Pickled Quails Eggs

It is amazing how life can give you blessings when you least expect them. When my parents were here for their annual visit we went to The Restaurant At Waterkloof Wines as they had really enjoyed their previous visit. This was the 14th of June and the restaurant was closing for their annual break after lunch service on the 15th. I had mentioned to Greg how much I loved Jerusalem Artichokes and after our meal a bag of them arrived at our table. Greg said that he would not be using them before they closed, and that the fresh produce would go to waste so he was gifting me the Jerusalem artichokes. I was so grateful, and my gratitude was extended to a crate of produce that came home with me. One of the wonderful items were 2 trays of quails eggs. I wanted to use them all up in a way that could be enjoyed for some time and so I decided to make Pickled Quails Eggs. Before we could do this we had to test how long it took to make an egg that was hard on the outside, soft on the inside and easy to peel. Once that had been perfected I tried a batch using a Jamie Oliver recipe. Once that batch was devoured, I made my own pickling liquid, using flavours I like. These pickled quails eggs take a little bit of effort but the taste is so worth it. I sat in front of the TV and peeled the lot – this being the most time consuming aspect of the process.

Pickled Quails Eggs
Pickled Quails Eggs
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Pickled Quails Eggs

Recipe Category: Snacks
Makes enough for: 18 pickled eggs
All Rights Reserved: Adapted from Jamie Oliver Magazine


  • 180 mls white balsamic vinegar
  • 90 mls white wine
  • 1.25 mls celery seeds
  • 1.25 mls aniseed
  • 12 whole cloves
  • 2 bay leaves
  • 2.5 mls fennel seeds
  • 5 mls pink peppercorns
  • 2.5 mls coriander seeds
  • 5 mls fine salt
  • 1 large shallot, cut in half and thinly sliced
  • 18 quail eggs


  • Place the vinegar, wine, celery seeds, aniseed, cloves, bay leaves, fennel seeds, peppercorns, coriander seeds, salt and shallot into a sauce pan
  • Bring to the boil on a medium heat
  • Reduce the heat and leave to simmer for 3 minutes
  • Set aside to cool
  • Bring a medium sized sauce pan filled 3/4 of the way with water to the boil
  • Add a splash of cheap vinegar to the water
  • Place 6 of the eggs into the water very carefully
  • Boil for 2 and a half minutes
  • Place into a bowl of ice water
  • Repeat until all of the eggs have been boiled
  • Once cooled, peel and place into a sterilized glass jar
  • Pour over the cooled pickling liquid
  • Put the lid on the jar and place into the fridge for 24 hours

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50 thoughts on “Pickled Quails Eggs

  1. Quails eggs are so cute and these look fabulous Tandy – one of the vendors at our Farmers’ Markets have a good supply, so might just get some this weekend and give this a try.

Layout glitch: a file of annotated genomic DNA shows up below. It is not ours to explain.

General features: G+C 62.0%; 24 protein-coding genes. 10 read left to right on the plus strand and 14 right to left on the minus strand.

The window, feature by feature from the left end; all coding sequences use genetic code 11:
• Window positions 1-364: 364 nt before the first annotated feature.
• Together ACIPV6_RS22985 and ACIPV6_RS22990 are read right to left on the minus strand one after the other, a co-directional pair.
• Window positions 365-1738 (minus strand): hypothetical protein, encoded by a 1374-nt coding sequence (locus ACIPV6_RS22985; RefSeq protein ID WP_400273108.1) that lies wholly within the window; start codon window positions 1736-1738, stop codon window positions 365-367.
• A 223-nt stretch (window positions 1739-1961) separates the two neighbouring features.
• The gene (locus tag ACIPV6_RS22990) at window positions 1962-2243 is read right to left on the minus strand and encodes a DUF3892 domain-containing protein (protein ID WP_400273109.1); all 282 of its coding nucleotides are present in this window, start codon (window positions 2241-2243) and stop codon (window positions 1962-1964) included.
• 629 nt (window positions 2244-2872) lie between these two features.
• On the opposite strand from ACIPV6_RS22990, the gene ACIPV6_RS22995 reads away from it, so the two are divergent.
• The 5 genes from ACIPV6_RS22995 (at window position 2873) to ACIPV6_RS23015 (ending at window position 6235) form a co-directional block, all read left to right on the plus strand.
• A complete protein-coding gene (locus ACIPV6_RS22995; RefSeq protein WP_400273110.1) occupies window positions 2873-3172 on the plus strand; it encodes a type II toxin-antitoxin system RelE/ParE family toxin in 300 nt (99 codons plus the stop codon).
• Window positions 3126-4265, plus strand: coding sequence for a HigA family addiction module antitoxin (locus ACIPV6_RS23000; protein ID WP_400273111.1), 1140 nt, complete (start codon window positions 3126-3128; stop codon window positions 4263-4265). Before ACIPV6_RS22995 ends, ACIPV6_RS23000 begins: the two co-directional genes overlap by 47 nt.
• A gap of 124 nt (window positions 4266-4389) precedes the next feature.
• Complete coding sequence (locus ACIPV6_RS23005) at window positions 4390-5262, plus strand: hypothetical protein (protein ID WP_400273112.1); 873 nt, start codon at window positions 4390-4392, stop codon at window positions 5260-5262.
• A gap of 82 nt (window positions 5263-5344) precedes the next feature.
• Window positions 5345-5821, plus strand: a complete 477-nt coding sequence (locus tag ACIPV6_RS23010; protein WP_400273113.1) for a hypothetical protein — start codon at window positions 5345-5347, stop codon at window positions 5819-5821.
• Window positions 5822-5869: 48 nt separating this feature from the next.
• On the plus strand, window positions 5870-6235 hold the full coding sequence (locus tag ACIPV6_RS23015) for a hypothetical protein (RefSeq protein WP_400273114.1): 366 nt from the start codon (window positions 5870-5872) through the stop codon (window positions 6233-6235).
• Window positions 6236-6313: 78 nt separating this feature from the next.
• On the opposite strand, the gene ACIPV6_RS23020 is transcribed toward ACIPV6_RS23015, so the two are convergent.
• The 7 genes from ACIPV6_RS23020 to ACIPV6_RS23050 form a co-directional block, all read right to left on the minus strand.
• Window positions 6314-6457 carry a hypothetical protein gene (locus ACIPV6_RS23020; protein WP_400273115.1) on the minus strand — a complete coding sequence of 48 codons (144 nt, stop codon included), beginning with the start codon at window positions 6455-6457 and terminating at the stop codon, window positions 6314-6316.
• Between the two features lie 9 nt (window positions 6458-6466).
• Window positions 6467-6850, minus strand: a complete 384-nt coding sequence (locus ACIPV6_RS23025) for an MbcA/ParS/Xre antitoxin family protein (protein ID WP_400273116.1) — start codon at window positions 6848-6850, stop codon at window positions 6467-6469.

2. Those look and sound so good! I made my first batch of pickled eggs last year but didn’t realize they were supposed to be eaten rather soon after making them. Alas, they exploded in my cupboard and I never did get to taste them. 🙂 I’ll know better for next time. 🙂

  3. Tandy, I learn every time I read your blog. Quail eggs??!? Pickled quail eggs! wow!! I have never heard of anyone even having access to quail eggs in my area so I will just have to take your word for it. I’m just wondering how big they are in comparison to chicken eggs? And do they taste the same? If you didn’t pickle them, I mean, could you just scramble them? Maybe this sounds ridiculous to you, but I wouldn’t know.

    1. Laura, I shall have to remember to take comparison photographs in future! Quails eggs are tiny – about the same size as the tip of your thumb. You would need a lot of them for scrambling. They taste like hens eggs 🙂

  4. The pickled quail eggs sound so interesting. Quail eggs always look so sweet, but I’ve never tried one.

  5. I think I need to go to that restaurant and rave about something, too! Oh, Tandy, what a lovely thing for your friend to have done! A wonderful blessing!
    I love what you did with the quails eggs, too. So adventurous!

  6. What a sophisticated recipe Tandy, silly question, just wondering when you say they taste like hen eggs you mean regular eggs right?

  7. They look delicious Tandy! Lol – have some Jerusalem artichokes, actually have some quail eggs, etc too – so very kind of Greg! 🙂 Love the shells on quail eggs. We enjoy cooking with tin brined quail eggs, but I’m certain these are more than superb. I was wondering what the splash of vinegar when boiling the eggs is for? Is it for taste or to help them peel easier or both? I want to try this. Love your aromatics too. Have a great weekend Tandy! 🙂

    1. HI, the vinegar is to make sure that they don’t crack – well, at least that works for me. Amazing that we have the same things in our kitchen 🙂

  8. Great idea Tandy. We have herds of quail running through our yard but alas, I find their eggs hidden in planter pots everywhere. Guess I’ll have to go to the Chinese market.

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